Simple head of cauliflower It was also the perfect vehicle for applying what I learned in last week’s Cooking Lab class. Try this: as you make the soup, taste the ingredients at different stages in the process. What does the raw cauliflower taste like? To me, a little bitter, maybe a little earthy (that’s umami), maybe a tiny bit sweet. How about raw leeks and onions? (I got an F in tasting on this one–I don’t like raw onions.)
Sliced cauliflower Split leek Thinly sliced onions How do the onions and leeks taste once they’ve softened with the salt? Kind of sweet, but also a little salty? What about the cauliflower once it’s cooked and softened? More sweet, less bitter.
Leeks and onions, softenedCauliflower, just addedSoftThe well-browned butter? Sweet and nutty, earthy. The browned cauliflower mixed with sherry vinegar? Sour, obviously from the acid, but also sweeter than I’d expected.
Butter-fried cauliflowerHow about when it all comes together? How does the flavor of the basic soup change with a little of the butter, a piece of the vinegar-ed cauliflower, the chives? A balance of all five flavors in a perfect little bowl.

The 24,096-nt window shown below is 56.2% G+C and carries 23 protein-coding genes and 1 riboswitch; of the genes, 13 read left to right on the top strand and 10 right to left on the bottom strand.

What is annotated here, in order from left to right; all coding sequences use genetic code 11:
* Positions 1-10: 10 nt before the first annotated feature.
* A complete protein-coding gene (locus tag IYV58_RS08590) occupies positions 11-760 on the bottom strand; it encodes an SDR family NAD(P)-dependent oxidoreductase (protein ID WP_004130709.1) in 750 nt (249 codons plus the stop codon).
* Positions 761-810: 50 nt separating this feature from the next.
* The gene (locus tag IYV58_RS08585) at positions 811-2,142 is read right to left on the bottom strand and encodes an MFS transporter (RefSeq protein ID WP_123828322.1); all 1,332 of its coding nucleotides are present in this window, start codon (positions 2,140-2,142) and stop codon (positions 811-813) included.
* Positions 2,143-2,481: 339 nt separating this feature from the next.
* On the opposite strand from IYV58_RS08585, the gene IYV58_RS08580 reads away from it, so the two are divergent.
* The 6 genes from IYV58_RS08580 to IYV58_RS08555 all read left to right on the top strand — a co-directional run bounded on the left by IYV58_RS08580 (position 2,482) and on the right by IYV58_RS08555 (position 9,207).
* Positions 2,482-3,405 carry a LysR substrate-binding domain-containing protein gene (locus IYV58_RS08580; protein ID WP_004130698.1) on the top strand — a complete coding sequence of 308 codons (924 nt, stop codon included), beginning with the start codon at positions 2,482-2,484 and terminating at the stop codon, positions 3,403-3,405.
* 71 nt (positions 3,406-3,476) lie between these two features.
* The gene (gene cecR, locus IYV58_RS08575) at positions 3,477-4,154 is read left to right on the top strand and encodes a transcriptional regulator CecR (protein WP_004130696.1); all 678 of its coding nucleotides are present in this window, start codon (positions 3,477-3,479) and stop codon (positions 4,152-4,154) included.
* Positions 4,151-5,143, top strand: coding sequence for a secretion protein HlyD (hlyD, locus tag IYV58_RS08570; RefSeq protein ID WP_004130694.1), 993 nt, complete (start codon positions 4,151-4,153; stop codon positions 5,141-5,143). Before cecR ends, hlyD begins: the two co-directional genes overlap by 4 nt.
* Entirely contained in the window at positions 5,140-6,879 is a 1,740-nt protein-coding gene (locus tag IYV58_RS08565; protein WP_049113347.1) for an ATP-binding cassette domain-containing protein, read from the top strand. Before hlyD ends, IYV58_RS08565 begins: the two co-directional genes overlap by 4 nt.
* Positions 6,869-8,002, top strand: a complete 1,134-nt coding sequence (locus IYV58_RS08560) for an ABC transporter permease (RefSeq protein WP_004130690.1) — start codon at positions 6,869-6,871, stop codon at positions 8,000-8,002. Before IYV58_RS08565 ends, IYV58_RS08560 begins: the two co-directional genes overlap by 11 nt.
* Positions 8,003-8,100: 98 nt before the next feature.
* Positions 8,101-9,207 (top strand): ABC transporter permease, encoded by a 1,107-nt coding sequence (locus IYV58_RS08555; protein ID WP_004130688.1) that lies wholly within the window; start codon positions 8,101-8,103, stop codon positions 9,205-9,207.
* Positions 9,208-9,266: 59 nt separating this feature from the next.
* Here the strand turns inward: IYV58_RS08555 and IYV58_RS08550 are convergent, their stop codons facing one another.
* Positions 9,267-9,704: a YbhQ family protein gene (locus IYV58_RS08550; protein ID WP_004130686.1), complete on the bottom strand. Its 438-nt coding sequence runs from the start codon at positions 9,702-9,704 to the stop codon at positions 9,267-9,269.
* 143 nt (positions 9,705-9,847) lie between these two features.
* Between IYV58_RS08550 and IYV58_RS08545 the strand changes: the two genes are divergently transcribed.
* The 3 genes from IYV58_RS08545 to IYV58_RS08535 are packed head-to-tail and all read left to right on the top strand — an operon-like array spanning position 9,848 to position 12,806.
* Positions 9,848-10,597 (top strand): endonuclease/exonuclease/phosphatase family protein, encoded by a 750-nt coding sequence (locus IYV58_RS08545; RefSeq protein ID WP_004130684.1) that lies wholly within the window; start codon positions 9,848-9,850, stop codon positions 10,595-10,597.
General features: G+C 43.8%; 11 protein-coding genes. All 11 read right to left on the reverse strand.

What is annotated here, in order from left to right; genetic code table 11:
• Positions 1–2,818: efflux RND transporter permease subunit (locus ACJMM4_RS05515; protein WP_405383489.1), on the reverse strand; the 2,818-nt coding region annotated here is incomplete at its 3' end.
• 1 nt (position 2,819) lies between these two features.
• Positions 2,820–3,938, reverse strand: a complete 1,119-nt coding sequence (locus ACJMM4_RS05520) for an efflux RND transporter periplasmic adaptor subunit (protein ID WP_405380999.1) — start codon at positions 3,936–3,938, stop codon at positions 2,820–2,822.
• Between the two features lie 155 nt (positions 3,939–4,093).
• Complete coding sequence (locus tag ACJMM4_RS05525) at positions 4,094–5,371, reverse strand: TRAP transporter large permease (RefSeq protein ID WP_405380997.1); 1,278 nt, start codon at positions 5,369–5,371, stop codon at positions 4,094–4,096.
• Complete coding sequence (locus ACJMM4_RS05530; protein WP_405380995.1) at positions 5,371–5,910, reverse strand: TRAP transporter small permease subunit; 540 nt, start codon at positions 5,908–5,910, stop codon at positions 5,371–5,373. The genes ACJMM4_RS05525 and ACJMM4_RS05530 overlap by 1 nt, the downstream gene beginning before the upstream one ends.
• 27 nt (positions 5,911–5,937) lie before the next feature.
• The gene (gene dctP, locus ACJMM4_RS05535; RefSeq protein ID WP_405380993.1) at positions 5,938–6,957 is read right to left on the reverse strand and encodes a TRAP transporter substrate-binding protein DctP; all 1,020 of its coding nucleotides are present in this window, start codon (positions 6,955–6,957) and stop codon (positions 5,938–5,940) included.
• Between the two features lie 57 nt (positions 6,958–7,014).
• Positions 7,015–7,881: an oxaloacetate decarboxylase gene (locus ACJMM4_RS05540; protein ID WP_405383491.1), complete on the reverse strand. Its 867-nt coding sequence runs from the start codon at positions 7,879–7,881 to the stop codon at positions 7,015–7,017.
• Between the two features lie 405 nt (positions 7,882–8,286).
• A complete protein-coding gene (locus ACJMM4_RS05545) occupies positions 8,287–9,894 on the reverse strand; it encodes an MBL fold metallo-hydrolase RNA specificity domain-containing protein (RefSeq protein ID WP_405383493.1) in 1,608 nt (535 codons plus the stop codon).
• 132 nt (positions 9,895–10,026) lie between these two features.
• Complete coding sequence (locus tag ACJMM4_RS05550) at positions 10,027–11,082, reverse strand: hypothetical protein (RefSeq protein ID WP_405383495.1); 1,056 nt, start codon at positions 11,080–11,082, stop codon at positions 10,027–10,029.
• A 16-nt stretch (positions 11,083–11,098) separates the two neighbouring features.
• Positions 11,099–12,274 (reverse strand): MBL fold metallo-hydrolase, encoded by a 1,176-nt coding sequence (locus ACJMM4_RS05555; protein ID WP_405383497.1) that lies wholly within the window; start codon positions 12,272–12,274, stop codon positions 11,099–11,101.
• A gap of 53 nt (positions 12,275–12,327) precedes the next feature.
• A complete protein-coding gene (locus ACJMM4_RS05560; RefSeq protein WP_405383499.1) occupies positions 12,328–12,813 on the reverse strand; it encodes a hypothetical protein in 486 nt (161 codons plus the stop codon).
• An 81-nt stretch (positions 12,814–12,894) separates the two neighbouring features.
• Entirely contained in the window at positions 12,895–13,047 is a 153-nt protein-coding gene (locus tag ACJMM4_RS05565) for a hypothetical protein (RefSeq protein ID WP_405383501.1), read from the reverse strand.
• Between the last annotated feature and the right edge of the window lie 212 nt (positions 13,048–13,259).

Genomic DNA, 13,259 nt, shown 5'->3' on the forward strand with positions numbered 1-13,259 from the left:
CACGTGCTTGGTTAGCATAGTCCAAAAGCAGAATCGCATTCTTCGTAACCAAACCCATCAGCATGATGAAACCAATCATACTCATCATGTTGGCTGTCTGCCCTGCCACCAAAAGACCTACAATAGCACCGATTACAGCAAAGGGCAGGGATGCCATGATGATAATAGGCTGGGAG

Creamy cauliflower soup, garnishedIt’s so fascinating to me to intentionally taste how ingredients change as they cook, and in a soup like this with so few components, the changes are easier to taste. Plus, blah blah flavors and tastes, it’s the perfect warm and cozy when we’re in the midst of yet another cold snap (also known as “winter in Chicago”).

Creamy Cauliflower Soup Continue reading

Pizza, pizza!

Normally when I find or create a recipe that I want to share with you, I mess around with it for at least a few weeks to make sure it’s just the way I want it; it’s relatively rare that I find a recipe and almost immediately want to post it. But last Thursday, Deb at the inimitable Smitten Kitchen posted the holy grail of pizza dough. I mixed up the dough that night, ate it for dinner the next, made it again yesterday, and did my damndest to share with you as quickly as possible, because, well, pizza.